Journal cover Journal topic
Atmospheric Chemistry and Physics An interactive open-access journal of the European Geosciences Union
Journal topic

Journal metrics

Journal metrics

  • IF value: 5.509 IF 5.509
  • IF 5-year value: 5.689 IF 5-year 5.689
  • CiteScore value: 5.44 CiteScore 5.44
  • SNIP value: 1.519 SNIP 1.519
  • SJR value: 3.032 SJR 3.032
  • IPP value: 5.37 IPP 5.37
  • h5-index value: 86 h5-index 86
  • Scimago H index value: 161 Scimago H index 161
Discussion papers
https://doi.org/10.5194/acp-2018-1052
© Author(s) 2018. This work is distributed under
the Creative Commons Attribution 4.0 License.
https://doi.org/10.5194/acp-2018-1052
© Author(s) 2018. This work is distributed under
the Creative Commons Attribution 4.0 License.

Research article 25 Oct 2018

Research article | 25 Oct 2018

Review status
This discussion paper is a preprint. It is a manuscript under review for the journal Atmospheric Chemistry and Physics (ACP).

The importance of interactive chemistry for stratosphere–troposphere–coupling

Sabine Haase1 and Katja Matthes1,2 Sabine Haase and Katja Matthes
  • 1GEOMAR Helmholtz Center for Ocean Research Kiel, Kiel, Germany
  • 2Christian-Albrechts-Universität zu Kiel, Kiel, Germany

Abstract. Recent observational and modeling studies suggest that not only southern hemispheric surface climate is influenced by stratospheric ozone depletion but also northern hemisphere (NH) spring, implying a strong interaction between dynamics and chemistry. Here, we systematically analyze the importance of interactive chemistry for the representation of stratosphere–troposphere–coupling and in particular the effects on NH surface climate during the recent past. We use the interactive and specified chemistry version of NCAR's Whole Atmosphere Community Climate Model coupled to an ocean model to investigate differences in the mean state of the NH stratosphere as well as in stratospheric extreme events, namely sudden stratospheric warmings (SSWs), and their surface impacts. We also test the effects of zonally symmetric versus asymmetric prescribed ozone, testing the importance of ozone waves for the representation of stratospheric mean state and variability.

The interactive chemistry simulation is characterized by a statistically significant stronger and colder polar night jet (PNJ) during spring when ozone depletion becomes important. We identify a negative feedback between lower stratospheric ozone and atmospheric dynamics during the break down of the stratospheric polar vortex in the NH, which contributes to the different characteristics of the PNJ between the simulations. Not only the mean state, but also stratospheric variability is better represented in the interactive chemistry simulation, which shows a more realistic distribution of SSWs as well as a more persisting surface impact afterwards compared to the simulation where the feedback between chemistry and dynamics is switched off. We hypothesize that this is also related to the feedback between ozone and dynamics through the intrusion of ozone rich air into polar latitudes during SSWs. The results from the zonally asymmetric ozone simulation are closer to the interactive chemistry simulations, implying that a three-dimensional representation of prescribed ozone is necessary and desirable in case interactive chemistry is not available or possible for (multi-) centennial simulations. Our findings underline the importance of the representation of interactive chemistry and its feedback on the stratospheric mean state and variability not only on the SH but also on the NH during the recent past.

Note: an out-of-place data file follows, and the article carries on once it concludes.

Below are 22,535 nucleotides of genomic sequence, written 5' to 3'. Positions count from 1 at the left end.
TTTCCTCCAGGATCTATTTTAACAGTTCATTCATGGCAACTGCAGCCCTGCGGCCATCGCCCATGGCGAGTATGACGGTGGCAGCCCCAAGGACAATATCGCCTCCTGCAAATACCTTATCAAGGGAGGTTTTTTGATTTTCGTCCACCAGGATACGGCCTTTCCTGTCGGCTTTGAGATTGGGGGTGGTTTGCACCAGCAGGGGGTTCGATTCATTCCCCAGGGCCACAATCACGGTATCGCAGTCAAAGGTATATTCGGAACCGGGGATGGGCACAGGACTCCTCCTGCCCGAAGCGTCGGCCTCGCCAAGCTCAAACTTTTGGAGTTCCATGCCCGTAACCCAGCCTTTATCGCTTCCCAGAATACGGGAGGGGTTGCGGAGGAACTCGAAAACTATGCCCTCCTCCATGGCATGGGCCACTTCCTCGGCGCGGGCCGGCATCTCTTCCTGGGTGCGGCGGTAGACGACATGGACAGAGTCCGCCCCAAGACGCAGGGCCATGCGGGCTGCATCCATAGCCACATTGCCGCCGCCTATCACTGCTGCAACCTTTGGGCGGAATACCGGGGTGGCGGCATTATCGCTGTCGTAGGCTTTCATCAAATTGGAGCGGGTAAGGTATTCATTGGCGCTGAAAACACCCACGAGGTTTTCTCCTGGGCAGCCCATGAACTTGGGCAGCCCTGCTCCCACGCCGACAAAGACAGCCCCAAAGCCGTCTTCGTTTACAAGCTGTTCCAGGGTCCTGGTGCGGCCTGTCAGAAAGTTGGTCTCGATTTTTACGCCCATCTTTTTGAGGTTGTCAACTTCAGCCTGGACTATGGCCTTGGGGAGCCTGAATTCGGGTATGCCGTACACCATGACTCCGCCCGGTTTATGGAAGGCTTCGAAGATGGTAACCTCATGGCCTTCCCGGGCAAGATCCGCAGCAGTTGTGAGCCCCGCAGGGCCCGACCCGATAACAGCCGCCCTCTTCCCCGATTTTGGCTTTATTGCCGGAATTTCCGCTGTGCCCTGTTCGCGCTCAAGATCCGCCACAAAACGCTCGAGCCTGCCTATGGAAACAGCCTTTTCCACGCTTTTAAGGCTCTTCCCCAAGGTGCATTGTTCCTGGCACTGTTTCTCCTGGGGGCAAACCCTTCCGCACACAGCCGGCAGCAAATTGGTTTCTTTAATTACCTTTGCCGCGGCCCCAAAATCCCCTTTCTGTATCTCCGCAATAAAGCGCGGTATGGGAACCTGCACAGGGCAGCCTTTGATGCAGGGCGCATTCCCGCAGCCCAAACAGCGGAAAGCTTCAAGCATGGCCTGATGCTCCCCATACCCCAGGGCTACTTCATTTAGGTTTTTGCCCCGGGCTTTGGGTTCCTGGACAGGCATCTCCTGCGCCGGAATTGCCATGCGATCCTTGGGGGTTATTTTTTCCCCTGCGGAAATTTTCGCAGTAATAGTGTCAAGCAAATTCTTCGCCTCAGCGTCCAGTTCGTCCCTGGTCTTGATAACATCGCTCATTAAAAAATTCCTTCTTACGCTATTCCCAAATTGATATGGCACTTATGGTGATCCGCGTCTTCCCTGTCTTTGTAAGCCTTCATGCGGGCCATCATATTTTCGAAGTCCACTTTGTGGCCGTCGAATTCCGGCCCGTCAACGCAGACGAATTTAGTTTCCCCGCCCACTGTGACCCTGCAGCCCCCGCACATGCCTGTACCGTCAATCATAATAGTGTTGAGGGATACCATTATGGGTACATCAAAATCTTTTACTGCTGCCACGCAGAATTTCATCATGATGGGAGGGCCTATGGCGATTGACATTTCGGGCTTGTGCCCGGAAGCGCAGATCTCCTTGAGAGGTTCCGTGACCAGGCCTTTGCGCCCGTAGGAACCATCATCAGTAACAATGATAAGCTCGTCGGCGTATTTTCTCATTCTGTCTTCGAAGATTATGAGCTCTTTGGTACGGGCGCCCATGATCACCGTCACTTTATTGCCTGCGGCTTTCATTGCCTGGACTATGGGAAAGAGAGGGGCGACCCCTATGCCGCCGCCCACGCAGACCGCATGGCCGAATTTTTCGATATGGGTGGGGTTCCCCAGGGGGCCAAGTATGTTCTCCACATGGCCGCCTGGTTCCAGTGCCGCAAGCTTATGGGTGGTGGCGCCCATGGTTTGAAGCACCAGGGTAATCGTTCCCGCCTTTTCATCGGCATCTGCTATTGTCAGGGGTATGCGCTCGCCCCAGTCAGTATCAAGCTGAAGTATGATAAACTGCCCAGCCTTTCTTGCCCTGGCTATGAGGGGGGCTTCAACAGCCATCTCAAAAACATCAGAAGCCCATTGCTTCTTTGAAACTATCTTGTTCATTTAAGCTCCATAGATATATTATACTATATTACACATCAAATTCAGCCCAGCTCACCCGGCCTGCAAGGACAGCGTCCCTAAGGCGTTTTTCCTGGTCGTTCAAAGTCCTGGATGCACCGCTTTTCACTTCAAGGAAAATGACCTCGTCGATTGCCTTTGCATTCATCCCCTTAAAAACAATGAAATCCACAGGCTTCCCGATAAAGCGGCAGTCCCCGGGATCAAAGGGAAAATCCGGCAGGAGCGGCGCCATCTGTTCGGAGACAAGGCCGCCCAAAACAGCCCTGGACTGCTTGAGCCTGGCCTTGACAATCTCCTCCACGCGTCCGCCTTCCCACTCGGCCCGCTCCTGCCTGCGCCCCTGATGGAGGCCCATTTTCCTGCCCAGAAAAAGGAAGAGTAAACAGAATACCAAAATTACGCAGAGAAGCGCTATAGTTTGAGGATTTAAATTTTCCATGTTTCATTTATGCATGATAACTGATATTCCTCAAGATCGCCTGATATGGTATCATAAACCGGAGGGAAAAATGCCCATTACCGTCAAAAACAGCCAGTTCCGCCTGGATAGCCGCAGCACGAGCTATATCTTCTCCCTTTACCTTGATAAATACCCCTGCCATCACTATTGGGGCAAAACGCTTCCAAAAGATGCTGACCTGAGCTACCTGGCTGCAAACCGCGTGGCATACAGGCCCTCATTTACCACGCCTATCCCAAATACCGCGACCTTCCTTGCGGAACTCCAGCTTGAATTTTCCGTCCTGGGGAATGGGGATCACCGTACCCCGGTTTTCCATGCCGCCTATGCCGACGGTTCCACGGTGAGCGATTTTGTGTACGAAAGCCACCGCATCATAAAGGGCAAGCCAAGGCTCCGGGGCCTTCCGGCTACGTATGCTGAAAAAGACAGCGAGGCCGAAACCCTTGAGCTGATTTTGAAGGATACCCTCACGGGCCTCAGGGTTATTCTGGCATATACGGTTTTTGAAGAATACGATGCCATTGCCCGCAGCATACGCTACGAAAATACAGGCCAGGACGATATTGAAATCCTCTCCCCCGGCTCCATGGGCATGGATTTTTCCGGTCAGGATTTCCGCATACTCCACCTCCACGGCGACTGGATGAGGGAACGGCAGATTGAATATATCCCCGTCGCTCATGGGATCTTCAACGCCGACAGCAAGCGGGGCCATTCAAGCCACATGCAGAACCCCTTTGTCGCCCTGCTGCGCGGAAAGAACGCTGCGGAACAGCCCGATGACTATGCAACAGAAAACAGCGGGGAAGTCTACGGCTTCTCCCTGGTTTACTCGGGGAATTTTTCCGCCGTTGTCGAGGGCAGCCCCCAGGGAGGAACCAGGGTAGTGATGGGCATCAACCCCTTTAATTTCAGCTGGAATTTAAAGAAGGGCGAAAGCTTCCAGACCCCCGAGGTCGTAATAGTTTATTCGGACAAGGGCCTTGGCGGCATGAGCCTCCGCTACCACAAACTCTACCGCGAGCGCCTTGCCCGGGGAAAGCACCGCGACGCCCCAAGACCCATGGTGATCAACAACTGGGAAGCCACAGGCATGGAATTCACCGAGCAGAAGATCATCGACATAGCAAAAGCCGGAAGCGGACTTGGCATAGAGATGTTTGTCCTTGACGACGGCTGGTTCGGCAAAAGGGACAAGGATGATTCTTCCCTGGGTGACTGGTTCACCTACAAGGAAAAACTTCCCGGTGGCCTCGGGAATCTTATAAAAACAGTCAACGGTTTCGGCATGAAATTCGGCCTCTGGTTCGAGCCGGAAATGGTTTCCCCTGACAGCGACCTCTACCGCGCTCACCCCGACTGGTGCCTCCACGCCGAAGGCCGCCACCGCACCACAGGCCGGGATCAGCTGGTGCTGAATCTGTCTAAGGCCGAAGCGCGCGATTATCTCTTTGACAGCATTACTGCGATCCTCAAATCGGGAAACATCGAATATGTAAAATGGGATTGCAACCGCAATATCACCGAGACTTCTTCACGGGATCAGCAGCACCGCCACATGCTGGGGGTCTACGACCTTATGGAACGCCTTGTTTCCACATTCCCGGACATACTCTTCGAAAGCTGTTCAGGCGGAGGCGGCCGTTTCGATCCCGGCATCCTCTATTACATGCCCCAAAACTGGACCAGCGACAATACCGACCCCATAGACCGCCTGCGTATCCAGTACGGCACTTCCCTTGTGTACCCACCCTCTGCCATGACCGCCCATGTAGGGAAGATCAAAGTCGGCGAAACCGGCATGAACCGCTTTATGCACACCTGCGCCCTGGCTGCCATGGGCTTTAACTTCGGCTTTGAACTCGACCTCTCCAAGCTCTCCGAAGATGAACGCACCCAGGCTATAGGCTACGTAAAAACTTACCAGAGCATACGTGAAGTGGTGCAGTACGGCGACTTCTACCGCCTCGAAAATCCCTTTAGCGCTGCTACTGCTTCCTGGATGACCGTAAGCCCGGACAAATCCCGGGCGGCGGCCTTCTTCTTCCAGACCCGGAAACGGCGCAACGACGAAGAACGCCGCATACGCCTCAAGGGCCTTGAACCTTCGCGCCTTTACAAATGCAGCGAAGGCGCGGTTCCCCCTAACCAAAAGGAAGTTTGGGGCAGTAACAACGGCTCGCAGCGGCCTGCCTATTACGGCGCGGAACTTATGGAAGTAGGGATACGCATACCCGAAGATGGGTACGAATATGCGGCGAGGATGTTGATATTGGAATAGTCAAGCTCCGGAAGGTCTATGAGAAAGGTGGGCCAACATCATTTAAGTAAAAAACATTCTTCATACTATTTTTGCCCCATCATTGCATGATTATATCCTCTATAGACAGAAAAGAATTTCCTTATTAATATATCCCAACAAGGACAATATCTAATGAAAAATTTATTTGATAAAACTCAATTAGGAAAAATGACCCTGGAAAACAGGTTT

Sabine Haase and Katja Matthes
Interactive discussion
Status: open (until 20 Dec 2018)
Status: open (until 20 Dec 2018)
AC: Author comment | RC: Referee comment | SC: Short comment | EC: Editor comment
[Subscribe to comment alert] Printer-friendly Version - Printer-friendly version Supplement - Supplement
Sabine Haase and Katja Matthes
Sabine Haase and Katja Matthes
Viewed  
Total article views: 363 (including HTML, PDF, and XML)
HTML PDF XML Total BibTeX EndNote
292 66 5 363 2 2
  • HTML: 292
  • PDF: 66
  • XML: 5
  • Total: 363
  • BibTeX: 2
  • EndNote: 2
Views and downloads (calculated since 25 Oct 2018)
Cumulative views and downloads (calculated since 25 Oct 2018)
Viewed (geographical distribution)  
Total article views: 363 (including HTML, PDF, and XML) Thereof 361 with geography defined and 2 with unknown origin.
Country # Views %
  • 1
1
 
 
 
 
Cited  
Saved  
No saved metrics found.
Discussed  
No discussed metrics found.
Latest update: 20 Nov 2018
Publications Copernicus
Download
Short summary
The Antarctic ozone hole influences surface climate on the Southern Hemisphere. Recent studies show that stratospheric ozone depletion in the Arctic can also affect the surface. We evaluate the importance of the direct and indirect representation of ozone variability in a climate model for this surface response. We show that allowing feedbacks between ozone chemistry, radiation and dynamics enhances and prolongates the surface response to Northern Hemisphere spring ozone depletion.
The Antarctic ozone hole influences surface climate on the Southern Hemisphere. Recent studies...
Citation
Share